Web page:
Now all that's left is Apple. The Justice Department says it will continue to litigate against the electronics giant for allegedly conspiring with Macmillan and four other big book publishers to raise e-book prices.
When it airs in 2016, the new season of "Twin Peaks" will pick up in the present day. An upcoming book by Mark Frost, one of the show's co-creators, fills us in on what's happened in 25 years.
In his first product announcement as CEO, Satya Nadella will send a signal that big changes are ahead as Microsoft seeks growth in a world that's moved on from the glory days of Windows and PCs.
The Creative Cloud subscription angered many customers, but 57 percent of those who signed up will continue to use it, a new survey by CNET and Jefferies finds.
A new program called MatchBook offers electronic copies of your print books for $2.99 or less.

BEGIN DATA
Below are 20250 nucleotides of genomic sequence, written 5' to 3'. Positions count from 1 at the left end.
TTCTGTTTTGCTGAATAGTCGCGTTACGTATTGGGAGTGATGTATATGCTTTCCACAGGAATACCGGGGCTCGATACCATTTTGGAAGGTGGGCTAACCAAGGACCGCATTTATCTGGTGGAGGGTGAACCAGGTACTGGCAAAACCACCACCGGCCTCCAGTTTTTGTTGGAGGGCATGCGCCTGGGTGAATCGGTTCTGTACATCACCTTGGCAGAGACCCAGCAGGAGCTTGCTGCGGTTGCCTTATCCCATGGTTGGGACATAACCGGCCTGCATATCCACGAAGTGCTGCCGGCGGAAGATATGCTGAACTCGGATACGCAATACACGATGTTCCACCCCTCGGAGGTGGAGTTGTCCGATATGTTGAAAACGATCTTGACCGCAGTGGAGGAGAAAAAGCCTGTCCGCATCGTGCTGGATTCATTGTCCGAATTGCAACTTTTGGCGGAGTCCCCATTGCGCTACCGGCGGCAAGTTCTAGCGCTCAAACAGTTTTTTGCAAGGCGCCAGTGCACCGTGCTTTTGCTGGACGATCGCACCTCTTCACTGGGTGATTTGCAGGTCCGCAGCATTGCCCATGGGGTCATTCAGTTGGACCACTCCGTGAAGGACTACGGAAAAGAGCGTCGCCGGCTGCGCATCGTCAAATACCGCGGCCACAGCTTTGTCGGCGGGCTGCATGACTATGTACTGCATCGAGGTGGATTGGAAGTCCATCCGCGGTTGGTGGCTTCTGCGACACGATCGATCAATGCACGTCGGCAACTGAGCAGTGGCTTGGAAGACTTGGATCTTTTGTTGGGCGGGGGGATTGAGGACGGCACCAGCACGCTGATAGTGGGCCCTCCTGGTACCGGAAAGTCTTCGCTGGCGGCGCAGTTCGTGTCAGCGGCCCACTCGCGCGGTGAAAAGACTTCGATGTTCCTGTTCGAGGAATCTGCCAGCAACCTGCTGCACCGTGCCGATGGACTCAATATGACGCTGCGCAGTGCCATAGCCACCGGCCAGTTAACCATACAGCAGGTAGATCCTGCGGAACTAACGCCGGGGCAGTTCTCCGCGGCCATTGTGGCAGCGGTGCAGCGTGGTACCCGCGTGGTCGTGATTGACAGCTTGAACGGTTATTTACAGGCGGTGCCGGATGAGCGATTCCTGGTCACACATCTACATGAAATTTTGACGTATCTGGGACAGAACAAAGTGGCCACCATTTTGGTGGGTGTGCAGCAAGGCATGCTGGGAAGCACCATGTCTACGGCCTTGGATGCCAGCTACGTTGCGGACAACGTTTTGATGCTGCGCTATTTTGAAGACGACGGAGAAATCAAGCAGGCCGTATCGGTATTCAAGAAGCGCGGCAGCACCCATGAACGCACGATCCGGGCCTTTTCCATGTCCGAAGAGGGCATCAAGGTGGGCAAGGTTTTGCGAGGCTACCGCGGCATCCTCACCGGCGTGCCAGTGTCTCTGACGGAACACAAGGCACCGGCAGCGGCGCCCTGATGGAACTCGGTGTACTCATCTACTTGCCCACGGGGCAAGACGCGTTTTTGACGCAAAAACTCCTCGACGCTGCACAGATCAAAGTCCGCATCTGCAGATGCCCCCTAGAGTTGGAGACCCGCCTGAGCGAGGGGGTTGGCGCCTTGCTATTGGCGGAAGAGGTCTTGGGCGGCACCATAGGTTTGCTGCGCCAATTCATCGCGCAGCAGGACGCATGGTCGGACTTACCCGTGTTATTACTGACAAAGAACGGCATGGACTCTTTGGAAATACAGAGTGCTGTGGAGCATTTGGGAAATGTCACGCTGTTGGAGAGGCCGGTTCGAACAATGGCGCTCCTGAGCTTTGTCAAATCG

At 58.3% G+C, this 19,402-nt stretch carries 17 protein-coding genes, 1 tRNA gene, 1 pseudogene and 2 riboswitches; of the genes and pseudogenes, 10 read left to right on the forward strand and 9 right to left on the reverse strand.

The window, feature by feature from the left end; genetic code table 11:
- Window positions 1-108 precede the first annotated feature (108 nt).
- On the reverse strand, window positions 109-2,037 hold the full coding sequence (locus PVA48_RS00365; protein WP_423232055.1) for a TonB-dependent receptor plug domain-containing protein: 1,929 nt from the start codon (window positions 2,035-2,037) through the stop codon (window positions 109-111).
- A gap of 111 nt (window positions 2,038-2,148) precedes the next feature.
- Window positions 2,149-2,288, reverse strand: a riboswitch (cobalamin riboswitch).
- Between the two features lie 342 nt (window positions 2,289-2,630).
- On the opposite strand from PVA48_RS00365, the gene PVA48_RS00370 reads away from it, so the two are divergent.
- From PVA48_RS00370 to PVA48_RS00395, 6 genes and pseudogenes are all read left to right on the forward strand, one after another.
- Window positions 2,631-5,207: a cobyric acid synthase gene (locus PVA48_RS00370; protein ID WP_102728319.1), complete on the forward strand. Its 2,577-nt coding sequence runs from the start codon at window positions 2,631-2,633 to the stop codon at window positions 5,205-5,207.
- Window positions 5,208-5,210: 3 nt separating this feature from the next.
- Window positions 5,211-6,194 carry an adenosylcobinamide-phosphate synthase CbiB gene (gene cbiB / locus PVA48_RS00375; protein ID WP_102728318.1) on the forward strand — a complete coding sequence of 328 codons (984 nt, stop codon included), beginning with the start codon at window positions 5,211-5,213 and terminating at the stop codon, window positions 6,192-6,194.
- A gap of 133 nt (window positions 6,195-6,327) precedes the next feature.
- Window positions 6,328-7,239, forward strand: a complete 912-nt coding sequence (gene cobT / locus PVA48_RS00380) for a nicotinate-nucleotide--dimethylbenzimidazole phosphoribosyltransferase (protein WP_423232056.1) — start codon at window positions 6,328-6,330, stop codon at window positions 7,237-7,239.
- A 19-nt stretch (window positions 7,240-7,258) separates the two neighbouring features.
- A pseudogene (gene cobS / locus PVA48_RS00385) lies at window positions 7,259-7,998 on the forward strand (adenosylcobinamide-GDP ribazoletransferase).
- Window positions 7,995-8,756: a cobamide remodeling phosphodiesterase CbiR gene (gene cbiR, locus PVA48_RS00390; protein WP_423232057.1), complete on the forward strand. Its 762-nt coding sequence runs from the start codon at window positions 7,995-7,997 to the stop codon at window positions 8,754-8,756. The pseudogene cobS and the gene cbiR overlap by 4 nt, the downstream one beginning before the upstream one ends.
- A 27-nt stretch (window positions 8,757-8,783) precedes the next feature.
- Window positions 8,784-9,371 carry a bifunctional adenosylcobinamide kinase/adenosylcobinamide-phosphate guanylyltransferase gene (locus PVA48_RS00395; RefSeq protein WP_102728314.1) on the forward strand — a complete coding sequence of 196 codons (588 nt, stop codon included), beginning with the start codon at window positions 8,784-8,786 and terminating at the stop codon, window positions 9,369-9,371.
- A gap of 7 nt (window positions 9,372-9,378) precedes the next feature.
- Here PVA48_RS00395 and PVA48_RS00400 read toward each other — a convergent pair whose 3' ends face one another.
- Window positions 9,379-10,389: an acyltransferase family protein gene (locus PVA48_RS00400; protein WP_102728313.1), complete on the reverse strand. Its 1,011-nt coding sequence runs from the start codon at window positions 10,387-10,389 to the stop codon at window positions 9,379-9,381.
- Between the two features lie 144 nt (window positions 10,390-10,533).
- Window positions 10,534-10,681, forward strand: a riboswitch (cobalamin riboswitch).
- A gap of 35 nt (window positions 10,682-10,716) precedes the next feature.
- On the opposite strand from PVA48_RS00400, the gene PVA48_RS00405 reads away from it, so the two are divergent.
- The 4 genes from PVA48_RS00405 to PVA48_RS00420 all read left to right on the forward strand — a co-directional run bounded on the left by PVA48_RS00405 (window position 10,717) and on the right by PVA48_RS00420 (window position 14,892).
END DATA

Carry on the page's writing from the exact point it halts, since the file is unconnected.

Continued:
A tour around the historic, epic, and incredible Abbey Road Studios.
An external monitor will be in place for two years to ensure that Apple complies with the court's orders. But the judge excluded other remedies the government had suggested.
Amazon says customers who previously purchased books from the publishers involved in the Apple e-book settlement are estimated to receive between $0.73 to $3.82 per Kindle book.
College students could save money by renting or buying digital textbooks through Google Play store.
Five of the major publishers are urging the Justice Department to rethink its proposed remedy that calls on Apple to change its e-book pricing plan.